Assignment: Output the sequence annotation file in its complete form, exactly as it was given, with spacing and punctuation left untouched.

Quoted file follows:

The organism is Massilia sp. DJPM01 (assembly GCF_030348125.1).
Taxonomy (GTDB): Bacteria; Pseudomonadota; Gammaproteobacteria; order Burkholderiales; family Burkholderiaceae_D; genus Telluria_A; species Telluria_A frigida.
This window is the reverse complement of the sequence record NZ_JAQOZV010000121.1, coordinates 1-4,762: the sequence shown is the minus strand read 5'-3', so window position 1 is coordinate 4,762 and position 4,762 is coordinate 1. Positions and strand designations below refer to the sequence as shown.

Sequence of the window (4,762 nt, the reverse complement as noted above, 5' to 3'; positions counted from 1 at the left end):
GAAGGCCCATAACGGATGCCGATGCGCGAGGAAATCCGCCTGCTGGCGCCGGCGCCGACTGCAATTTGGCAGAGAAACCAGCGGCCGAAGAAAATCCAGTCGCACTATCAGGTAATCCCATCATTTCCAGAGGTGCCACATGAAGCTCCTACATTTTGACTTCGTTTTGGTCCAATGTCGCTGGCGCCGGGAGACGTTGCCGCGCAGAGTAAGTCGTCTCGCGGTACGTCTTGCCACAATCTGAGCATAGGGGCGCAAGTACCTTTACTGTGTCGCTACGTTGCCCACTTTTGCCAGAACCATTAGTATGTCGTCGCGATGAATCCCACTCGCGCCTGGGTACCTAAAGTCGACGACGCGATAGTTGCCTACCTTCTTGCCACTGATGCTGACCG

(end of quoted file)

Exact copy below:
The organism is Massilia sp. DJPM01 (assembly GCF_030348125.1).
Taxonomy (GTDB): Bacteria; Pseudomonadota; Gammaproteobacteria; order Burkholderiales; family Burkholderiaceae_D; genus Telluria_A; species Telluria_A frigida.
This window is the reverse complement of the sequence record NZ_JAQOZV010000121.1, coordinates 1-4,762: the sequence shown is the minus strand read 5'-3', so window position 1 is coordinate 4,762 and position 4,762 is coordinate 1. Positions and strand designations below refer to the sequence as shown.

Sequence of the window (4,762 nt, the reverse complement as noted above, 5' to 3'; positions counted from 1 at the left end):
GAAGGCCCATAACGGATGCCGATGCGCGAGGAAATCCGCCTGCTGGCGCCGGCGCCGACTGCAATTTGGCAGAGAAACCAGCGGCCGAAGAAAATCCAGTCGCACTATCAGGTAATCCCATCATTTCCAGAGGTGCCACATGAAGCTCCTACATTTTGACTTCGTTTTGGTCCAATGTCGCTGGCGCCGGGAGACGTTGCCGCGCAGAGTAAGTCGTCTCGCGGTACGTCTTGCCACAATCTGAGCATAGGGGCGCAAGTACCTTTACTGTGTCGCTACGTTGCCCACTTTTGCCAGAACCATTAGTATGTCGTCGCGATGAATCCCACTCGCGCCTGGGTACCTAAAGTCGACGACGCGATAGTTGCCTACCTTCTTGCCACTGATGCTGACCG